By next year, the richest 1% of the world will own more wealth than the rest of the entire population of the planet, according to Oxfam. This is a staggering figure, almost impossible to comprehend. And yet, this fact alone puts into focus a harsh truth: that we live in a fierce, inhuman, capitalist world where a handful of the richest people get richer and more powerful, even as governments across the globe enact austerity measures against the working class. It is completely ludicrous that governments are carrying out austerity policies while the global 1% are set to clutch over half of the world’s wealth by next year.
But here we are, watching the impossible unfold right in front of our eyes.

In Jamaica, IMF-imposed austerity measures are the most severe on the planet, according to the Center for Economic and Policy Research. And, of course, the US is largely to blame. The CEPR explained, “through its leadership role in the IMF, the U.S. is imposing unnecessary pain on Jamaica through harsh austerity and a debt trap." Since 2007, poverty in the country has doubled, with unemployment currently at 14.2 percent.

While the double stranglehold of debt and austerity brings Jamaica to its knees, activists in Spain are also fighting against government cuts. Earlier this year in Madrid, there was a major mobilization against austerity measures imposed by the government, policies which have worsened homelessness and poverty among the poorest. Protesters carried banners reading “Working for a general strike” and “Bread, work, a roof and dignity.” 
Between 2012 and 2014, the Spanish government made $162 billion in spending cuts. The country is experiencing an unemployment rate of 23.7 percent; one out of every four members of the workforce in Spain are unemployed, and half of all young people in Spain between ages 16 and 25 are without jobs.
But people are fighting back. Protester Antonio Colmenar told reporters, “It is a day to claim our rights.”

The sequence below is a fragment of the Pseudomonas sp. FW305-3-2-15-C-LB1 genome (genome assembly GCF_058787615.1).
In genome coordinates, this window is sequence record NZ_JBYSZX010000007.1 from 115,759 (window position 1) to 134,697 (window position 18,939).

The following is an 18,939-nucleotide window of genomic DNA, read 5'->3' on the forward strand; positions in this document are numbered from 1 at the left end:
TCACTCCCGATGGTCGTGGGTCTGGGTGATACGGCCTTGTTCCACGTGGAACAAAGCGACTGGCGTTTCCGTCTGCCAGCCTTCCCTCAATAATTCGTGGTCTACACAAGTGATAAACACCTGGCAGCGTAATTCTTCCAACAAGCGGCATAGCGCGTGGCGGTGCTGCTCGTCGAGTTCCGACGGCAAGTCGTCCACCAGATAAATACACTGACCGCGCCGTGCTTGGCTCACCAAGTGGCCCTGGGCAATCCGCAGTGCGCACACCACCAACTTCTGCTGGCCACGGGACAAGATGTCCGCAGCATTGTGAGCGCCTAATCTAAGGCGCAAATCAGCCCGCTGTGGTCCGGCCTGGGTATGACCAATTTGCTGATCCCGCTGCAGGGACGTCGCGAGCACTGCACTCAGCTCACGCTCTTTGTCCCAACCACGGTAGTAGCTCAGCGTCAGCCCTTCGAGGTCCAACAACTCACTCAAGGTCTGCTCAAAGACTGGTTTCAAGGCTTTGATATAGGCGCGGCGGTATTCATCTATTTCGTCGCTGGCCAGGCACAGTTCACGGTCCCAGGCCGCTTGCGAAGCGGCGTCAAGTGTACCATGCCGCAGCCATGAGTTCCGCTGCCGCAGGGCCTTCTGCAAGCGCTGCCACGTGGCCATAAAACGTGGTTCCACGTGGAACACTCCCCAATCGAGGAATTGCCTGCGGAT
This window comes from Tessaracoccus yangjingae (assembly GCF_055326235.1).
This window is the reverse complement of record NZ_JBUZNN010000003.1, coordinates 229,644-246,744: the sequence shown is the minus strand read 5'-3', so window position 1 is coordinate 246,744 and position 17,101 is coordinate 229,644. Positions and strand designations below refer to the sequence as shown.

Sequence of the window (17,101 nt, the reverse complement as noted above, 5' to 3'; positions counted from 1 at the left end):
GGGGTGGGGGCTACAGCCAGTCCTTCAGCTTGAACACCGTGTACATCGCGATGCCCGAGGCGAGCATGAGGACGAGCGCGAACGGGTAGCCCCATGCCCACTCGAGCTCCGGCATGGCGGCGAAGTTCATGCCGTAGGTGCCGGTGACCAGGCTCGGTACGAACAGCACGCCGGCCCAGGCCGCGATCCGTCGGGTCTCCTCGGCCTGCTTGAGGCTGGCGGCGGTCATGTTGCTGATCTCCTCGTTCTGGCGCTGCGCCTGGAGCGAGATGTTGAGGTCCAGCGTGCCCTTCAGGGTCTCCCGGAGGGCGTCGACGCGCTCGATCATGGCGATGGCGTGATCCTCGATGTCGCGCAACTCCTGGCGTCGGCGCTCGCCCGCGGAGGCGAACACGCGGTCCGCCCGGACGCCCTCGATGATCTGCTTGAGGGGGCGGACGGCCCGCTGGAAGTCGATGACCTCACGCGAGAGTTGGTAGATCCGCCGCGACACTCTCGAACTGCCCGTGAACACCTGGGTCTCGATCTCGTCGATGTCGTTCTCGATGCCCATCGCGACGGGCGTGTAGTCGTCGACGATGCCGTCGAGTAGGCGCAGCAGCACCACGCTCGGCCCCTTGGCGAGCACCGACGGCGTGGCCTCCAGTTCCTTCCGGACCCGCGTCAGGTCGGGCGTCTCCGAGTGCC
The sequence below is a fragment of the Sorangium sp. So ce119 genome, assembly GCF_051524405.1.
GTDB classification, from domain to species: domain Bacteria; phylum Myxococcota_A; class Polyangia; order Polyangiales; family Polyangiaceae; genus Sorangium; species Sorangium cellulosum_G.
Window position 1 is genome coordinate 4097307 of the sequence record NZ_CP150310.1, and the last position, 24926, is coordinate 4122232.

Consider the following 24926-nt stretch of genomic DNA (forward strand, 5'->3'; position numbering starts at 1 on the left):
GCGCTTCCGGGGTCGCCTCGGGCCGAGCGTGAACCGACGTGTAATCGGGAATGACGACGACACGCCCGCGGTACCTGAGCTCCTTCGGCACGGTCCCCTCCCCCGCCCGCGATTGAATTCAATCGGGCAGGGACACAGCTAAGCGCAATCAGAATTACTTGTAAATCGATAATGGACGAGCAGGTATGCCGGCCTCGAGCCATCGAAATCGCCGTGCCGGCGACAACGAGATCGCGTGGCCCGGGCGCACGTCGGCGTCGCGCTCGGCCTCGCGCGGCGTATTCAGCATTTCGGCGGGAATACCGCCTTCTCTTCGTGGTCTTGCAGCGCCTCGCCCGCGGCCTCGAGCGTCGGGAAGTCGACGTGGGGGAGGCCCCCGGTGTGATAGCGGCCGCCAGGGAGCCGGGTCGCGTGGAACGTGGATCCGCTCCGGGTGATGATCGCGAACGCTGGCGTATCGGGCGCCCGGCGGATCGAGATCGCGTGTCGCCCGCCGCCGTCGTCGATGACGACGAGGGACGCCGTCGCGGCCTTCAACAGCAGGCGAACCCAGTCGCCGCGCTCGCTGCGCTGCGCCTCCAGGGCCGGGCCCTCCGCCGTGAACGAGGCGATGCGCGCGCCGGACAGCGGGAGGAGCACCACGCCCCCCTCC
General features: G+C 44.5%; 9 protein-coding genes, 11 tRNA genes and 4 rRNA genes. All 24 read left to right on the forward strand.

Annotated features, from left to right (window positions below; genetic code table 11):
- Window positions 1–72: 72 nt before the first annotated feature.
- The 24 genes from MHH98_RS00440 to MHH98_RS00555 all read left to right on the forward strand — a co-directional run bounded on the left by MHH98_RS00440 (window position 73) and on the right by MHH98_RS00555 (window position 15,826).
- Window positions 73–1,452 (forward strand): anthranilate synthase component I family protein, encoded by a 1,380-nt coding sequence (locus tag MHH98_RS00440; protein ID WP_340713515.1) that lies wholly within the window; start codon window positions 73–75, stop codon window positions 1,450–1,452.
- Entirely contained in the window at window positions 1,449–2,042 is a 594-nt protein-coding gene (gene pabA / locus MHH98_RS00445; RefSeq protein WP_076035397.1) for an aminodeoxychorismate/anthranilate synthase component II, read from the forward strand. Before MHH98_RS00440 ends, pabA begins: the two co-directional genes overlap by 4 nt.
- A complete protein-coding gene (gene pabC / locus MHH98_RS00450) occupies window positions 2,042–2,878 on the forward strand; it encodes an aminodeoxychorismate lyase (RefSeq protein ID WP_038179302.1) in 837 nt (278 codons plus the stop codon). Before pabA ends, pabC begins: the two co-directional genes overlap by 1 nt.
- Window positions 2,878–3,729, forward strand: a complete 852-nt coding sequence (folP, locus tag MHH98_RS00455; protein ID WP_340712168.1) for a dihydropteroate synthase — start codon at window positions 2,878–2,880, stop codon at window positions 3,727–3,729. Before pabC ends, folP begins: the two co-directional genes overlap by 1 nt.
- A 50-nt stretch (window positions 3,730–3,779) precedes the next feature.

While the 1% fills their pockets, protests against austerity have been rocking the globe. In Montreal, Canada, students are leading the charge against cuts in healthcare, education and public services. “Today, we’re proud to launch a raucous spring,” Fannie Poirier, a spokesperson from the student protest committee told the Montreal Gazette in March. “Austerity measures have been presented as the lesser of evils to confront a deficient economy. But what we’re seeing … is a massive impoverishment of the population, full-frontal attacks on working conditions and a loss of security for society’s most vulnerable people.”

Even in Vermont, a US state known for its progressive politics, Democratic Governor Peter Shumlin has been pushing for austerity measures in education, healthcare and among public sector workers. Steve Howard, executive director of the Vermont State Employees' Association, commented on Shumlin’s moves to NPR, “Before you take money out of the paychecks of snowplow drivers, nursing assistants, custodians and administrative assistants … we believe you have a moral obligation to ask for a greater contribution from a broad-based revenue source paid mostly by the wealthiest Vermonters who have had all the economic gains of the last decade.

Austerity is trumpeted by many politicians as a necessary, though painful step to ensure long term economic viability. But it’s simply a way of perpetuating, rather than challenging, capitalist business as usual, a business in which the global 1% get richer and richer while schools go without sufficient funding and workers get laid off. Governments enacting austerity measures are protecting the 1% and global capitalism. And the 1% has more than its fair share of influence in government policy development. Oxfam reports that the global elite “spent $550 million lobbying policy makers in Washington and Brussels during 2013. During the 2012 US election cycle alone, the financial sector provided $571 million in campaign contributions.